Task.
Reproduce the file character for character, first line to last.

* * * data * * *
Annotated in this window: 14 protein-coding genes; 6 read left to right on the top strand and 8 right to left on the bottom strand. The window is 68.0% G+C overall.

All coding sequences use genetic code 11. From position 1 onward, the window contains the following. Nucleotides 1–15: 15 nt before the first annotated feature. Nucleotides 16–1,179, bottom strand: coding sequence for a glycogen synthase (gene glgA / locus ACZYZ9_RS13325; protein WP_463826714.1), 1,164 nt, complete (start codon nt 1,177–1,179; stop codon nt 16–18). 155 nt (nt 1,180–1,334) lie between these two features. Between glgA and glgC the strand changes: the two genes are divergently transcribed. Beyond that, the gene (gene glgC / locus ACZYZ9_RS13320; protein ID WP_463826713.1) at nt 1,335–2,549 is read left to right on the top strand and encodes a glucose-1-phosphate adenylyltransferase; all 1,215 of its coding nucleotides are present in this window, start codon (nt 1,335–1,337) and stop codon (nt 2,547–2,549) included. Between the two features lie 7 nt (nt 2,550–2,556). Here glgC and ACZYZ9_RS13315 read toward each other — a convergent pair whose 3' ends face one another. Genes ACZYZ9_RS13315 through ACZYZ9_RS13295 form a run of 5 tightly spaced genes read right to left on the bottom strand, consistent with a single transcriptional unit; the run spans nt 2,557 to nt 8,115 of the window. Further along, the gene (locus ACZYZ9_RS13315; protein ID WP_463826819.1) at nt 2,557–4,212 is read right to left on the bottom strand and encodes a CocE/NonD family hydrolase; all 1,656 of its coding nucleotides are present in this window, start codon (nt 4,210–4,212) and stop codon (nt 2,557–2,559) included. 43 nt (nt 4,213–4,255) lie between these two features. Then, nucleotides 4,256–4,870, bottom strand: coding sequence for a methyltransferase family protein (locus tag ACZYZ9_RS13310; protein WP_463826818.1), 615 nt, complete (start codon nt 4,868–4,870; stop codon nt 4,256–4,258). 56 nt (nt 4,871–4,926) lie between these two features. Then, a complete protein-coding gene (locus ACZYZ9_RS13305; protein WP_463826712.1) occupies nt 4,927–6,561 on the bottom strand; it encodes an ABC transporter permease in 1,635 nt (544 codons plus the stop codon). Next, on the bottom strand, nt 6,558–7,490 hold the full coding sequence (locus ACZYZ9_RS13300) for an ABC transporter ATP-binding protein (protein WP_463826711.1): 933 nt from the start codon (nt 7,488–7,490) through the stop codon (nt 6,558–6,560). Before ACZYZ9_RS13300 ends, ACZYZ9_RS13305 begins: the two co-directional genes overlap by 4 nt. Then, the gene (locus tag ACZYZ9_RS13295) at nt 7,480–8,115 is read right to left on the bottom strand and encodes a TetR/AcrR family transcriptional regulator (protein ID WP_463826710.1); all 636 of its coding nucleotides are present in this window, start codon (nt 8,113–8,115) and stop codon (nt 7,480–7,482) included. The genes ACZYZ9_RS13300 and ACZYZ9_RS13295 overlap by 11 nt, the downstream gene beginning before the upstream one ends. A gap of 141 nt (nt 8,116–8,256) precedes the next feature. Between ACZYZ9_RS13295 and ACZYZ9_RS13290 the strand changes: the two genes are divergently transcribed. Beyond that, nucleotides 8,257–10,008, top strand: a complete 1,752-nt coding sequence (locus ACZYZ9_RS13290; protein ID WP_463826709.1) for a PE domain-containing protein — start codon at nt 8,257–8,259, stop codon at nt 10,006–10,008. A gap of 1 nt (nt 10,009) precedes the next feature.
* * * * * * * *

Annotated in this window: 14 protein-coding genes; 6 read left to right on the top strand and 8 right to left on the bottom strand. The window is 68.0% G+C overall.

All coding sequences use genetic code 11. From position 1 onward, the window contains the following. Nucleotides 1–15: 15 nt before the first annotated feature. Nucleotides 16–1,179, bottom strand: coding sequence for a glycogen synthase (gene glgA / locus ACZYZ9_RS13325; protein WP_463826714.1), 1,164 nt, complete (start codon nt 1,177–1,179; stop codon nt 16–18). 155 nt (nt 1,180–1,334) lie between these two features. Between glgA and glgC the strand changes: the two genes are divergently transcribed. Beyond that, the gene (gene glgC / locus ACZYZ9_RS13320; protein ID WP_463826713.1) at nt 1,335–2,549 is read left to right on the top strand and encodes a glucose-1-phosphate adenylyltransferase; all 1,215 of its coding nucleotides are present in this window, start codon (nt 1,335–1,337) and stop codon (nt 2,547–2,549) included. Between the two features lie 7 nt (nt 2,550–2,556). Here glgC and ACZYZ9_RS13315 read toward each other — a convergent pair whose 3' ends face one another. Genes ACZYZ9_RS13315 through ACZYZ9_RS13295 form a run of 5 tightly spaced genes read right to left on the bottom strand, consistent with a single transcriptional unit; the run spans nt 2,557 to nt 8,115 of the window. Further along, the gene (locus ACZYZ9_RS13315; protein ID WP_463826819.1) at nt 2,557–4,212 is read right to left on the bottom strand and encodes a CocE/NonD family hydrolase; all 1,656 of its coding nucleotides are present in this window, start codon (nt 4,210–4,212) and stop codon (nt 2,557–2,559) included. 43 nt (nt 4,213–4,255) lie between these two features. Then, nucleotides 4,256–4,870, bottom strand: coding sequence for a methyltransferase family protein (locus tag ACZYZ9_RS13310; protein WP_463826818.1), 615 nt, complete (start codon nt 4,868–4,870; stop codon nt 4,256–4,258). 56 nt (nt 4,871–4,926) lie between these two features. Then, a complete protein-coding gene (locus ACZYZ9_RS13305; protein WP_463826712.1) occupies nt 4,927–6,561 on the bottom strand; it encodes an ABC transporter permease in 1,635 nt (544 codons plus the stop codon). Next, on the bottom strand, nt 6,558–7,490 hold the full coding sequence (locus ACZYZ9_RS13300) for an ABC transporter ATP-binding protein (protein WP_463826711.1): 933 nt from the start codon (nt 7,488–7,490) through the stop codon (nt 6,558–6,560). Before ACZYZ9_RS13300 ends, ACZYZ9_RS13305 begins: the two co-directional genes overlap by 4 nt. Then, the gene (locus tag ACZYZ9_RS13295) at nt 7,480–8,115 is read right to left on the bottom strand and encodes a TetR/AcrR family transcriptional regulator (protein ID WP_463826710.1); all 636 of its coding nucleotides are present in this window, start codon (nt 8,113–8,115) and stop codon (nt 7,480–7,482) included. The genes ACZYZ9_RS13300 and ACZYZ9_RS13295 overlap by 11 nt, the downstream gene beginning before the upstream one ends. A gap of 141 nt (nt 8,116–8,256) precedes the next feature. Between ACZYZ9_RS13295 and ACZYZ9_RS13290 the strand changes: the two genes are divergently transcribed. Beyond that, nucleotides 8,257–10,008, top strand: a complete 1,752-nt coding sequence (locus ACZYZ9_RS13290; protein ID WP_463826709.1) for a PE domain-containing protein — start codon at nt 8,257–8,259, stop codon at nt 10,006–10,008. A gap of 1 nt (nt 10,009) precedes the next feature.